There’s a reason why road trips are such a popular American pastime. With the right itinerary, you can find so many things this country has to offer and fit the tastes of every member of your brood. The Northeast is chock-full of terrific, family-friendly attractions, with everything from adrenaline-pumping amusement parks to taking in natural beauty on quiet beaches. Click through the gallery to get planning.

Green Mountain National Park Loop— Green Burlington, Vt—170 miles

What to See
There’s a lot to do in Burlington but head down Route 7 to Shelburne for three great family attractions. Shelburne Museum has exhibitions kids will love like circus models and vintage toys spread through a campus including a lighthouse, a steamboat, a carousel, and a locomotive. Shelburne Farms is bucolic, with a children’s farmyard, and tours of grounds and cheesemaking. Wee ones will enjoy a quick tour of the Vermont Teddy Bear Factory (only in production on weekdays.)

Further down 7, Vergennes offers a small, scenic waterfall park and Lake Champlain Maritime Museum. Continue south, keeping an eye out for outlooks and covered bridges. Fall foliage, maple syrup, and apple picking are a big draw, but in summer stop by Charlotte Berry Farm for pick-your-own, creemees and pies. Turn onto 53 to hike, swim or camp at Branbury State Park or head on to picturesque Brandon to stop for food or an overnight, then visit the herd nearby at Maple View Farm Alpacas.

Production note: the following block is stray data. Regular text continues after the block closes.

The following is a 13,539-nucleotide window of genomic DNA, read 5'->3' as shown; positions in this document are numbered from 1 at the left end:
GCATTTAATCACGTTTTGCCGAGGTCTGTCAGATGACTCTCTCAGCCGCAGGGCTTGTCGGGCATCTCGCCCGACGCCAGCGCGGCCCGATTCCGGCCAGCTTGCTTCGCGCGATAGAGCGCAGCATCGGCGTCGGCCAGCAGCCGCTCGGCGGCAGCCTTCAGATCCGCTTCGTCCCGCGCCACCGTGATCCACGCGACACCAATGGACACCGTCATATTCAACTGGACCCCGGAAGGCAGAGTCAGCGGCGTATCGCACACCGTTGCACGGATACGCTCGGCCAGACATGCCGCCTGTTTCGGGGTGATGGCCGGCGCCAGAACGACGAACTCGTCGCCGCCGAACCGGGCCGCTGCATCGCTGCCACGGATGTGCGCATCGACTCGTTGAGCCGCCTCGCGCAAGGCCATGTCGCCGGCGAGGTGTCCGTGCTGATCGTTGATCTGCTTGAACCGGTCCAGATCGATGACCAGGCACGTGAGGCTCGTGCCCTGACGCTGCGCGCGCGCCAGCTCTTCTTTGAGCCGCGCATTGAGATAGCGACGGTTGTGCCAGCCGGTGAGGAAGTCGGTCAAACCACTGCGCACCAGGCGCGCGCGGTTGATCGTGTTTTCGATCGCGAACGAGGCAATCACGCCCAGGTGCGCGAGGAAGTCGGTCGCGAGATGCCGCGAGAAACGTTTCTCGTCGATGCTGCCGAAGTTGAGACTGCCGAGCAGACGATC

Head west to the Mt. Horrid Observation Site, a short but steep hike to a not-so-horrid view.  At Rutland take the Route 4 Scenic Byway to Killington for skiing in winter or outdoor fun like zip lines and a land coaster in warmer months. Head north on the Route 100 Scenic Byway for kid-friendly waterfall hikes like Thundering Brook Falls and Texas Falls Recreation areaand then, north of Green Mountain you can continue up 100, hike Camel’s Hump State Park and take the Ben & Jerry’s factory tour before heading back to Burlington.

Good to Know: Known as “Vermont’s Main Street,” Route 100 is considered one of the most beautiful drives for fall foliage, and is the curvier, more rustic side, while Route 7 is smoother and has more towns and roadside attractions. Remember to book far in advance for foliage season lodgings and pay attention to local road reports in winter.

Where to Eat
Brandon has several good restaurants, including Café Provence for a more elevated meal kids will still like. On Route 100 stop by the Original General Store in Pittsfield for gifts and antiques with your deli sandwich or a farm-to-table restaurant in back.

Where to Stay
Brandon’s aptly-named Brandon Inn is a classic right in town, while the Brandon Motor Lodge is quietly set just outside town and has a pool. The Vermont Inn near Rutland is surprisingly affordable for a country beauty. Off of 100, Liberty Hill Farm Inn offers farm food and activities, while for campers, Country Village, Moosalamoo and Chittenden Brook fit the bill.

photo: ultramodernhome on YouTube

What’s your favorite family road trip? Share with us in the comments!

—Gretchen Kunz